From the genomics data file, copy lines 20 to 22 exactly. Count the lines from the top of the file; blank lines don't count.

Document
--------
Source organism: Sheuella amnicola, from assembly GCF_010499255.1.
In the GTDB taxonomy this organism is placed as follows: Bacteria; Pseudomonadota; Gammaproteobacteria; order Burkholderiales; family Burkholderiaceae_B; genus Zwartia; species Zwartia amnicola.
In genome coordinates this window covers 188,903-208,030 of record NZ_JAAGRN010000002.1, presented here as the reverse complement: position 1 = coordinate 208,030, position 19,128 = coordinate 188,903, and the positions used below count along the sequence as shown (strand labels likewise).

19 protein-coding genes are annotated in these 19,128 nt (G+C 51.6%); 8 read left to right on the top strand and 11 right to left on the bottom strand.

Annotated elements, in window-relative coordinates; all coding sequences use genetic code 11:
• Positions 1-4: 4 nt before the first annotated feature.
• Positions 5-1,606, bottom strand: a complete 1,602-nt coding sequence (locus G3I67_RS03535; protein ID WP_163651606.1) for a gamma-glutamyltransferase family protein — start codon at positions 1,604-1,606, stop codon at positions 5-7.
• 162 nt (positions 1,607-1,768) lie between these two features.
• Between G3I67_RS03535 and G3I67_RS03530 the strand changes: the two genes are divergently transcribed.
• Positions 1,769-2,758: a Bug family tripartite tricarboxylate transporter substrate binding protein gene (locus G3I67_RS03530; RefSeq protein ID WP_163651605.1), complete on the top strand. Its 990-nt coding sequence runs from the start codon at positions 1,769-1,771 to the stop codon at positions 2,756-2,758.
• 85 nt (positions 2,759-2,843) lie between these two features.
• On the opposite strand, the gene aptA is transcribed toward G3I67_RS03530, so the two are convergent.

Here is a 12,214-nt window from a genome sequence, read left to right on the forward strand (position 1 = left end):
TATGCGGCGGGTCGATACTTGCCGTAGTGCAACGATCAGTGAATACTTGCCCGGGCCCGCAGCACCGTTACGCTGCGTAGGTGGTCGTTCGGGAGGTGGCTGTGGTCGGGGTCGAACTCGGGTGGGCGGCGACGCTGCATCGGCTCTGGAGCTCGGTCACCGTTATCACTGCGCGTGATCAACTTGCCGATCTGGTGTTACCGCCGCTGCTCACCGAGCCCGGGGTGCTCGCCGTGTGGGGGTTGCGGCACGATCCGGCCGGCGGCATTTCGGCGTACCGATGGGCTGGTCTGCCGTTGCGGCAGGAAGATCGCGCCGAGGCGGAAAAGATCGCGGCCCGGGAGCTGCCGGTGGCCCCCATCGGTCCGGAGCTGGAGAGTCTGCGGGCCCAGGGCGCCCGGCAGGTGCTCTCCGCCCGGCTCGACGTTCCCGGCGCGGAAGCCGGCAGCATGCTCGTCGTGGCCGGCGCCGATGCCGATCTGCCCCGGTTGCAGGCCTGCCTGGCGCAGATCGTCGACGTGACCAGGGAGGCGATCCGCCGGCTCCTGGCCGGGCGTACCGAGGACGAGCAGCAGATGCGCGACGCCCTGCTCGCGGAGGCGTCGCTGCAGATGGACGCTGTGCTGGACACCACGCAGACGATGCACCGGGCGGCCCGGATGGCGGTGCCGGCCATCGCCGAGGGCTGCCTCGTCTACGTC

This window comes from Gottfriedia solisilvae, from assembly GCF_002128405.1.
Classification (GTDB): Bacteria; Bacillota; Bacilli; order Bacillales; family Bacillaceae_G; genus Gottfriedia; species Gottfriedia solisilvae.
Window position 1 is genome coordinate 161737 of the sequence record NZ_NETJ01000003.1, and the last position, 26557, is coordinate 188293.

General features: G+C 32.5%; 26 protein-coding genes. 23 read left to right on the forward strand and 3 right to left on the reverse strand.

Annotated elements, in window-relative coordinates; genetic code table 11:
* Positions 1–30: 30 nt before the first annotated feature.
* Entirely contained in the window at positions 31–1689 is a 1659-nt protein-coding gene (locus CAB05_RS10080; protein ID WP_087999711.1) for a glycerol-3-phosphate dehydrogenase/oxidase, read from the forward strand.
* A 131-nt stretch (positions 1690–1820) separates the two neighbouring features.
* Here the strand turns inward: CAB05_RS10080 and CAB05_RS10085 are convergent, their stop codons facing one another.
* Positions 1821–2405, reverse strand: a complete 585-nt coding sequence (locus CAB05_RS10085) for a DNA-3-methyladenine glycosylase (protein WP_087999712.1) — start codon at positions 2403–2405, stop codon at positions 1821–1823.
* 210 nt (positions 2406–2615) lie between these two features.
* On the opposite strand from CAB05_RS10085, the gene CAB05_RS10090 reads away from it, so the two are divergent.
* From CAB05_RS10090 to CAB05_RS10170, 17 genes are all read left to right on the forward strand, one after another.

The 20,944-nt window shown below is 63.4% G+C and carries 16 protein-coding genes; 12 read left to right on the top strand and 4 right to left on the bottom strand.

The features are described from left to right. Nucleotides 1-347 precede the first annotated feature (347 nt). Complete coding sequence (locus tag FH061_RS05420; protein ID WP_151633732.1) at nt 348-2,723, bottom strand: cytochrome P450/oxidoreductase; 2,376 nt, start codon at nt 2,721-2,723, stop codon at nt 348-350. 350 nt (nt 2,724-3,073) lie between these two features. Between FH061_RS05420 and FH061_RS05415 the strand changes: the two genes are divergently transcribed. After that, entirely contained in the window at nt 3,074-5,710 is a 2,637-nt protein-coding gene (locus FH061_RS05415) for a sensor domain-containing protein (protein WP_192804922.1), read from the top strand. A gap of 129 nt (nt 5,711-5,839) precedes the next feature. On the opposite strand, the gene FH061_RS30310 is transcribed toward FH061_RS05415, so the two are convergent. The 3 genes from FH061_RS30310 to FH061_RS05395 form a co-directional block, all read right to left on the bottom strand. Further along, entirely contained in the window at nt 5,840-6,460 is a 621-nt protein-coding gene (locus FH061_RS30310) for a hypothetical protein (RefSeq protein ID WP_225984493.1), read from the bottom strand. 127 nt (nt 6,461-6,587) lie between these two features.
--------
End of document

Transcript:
* Positions 1–30: 30 nt before the first annotated feature.
* Entirely contained in the window at positions 31–1689 is a 1659-nt protein-coding gene (locus CAB05_RS10080; protein ID WP_087999711.1) for a glycerol-3-phosphate dehydrogenase/oxidase, read from the forward strand.
* A 131-nt stretch (positions 1690–1820) separates the two neighbouring features.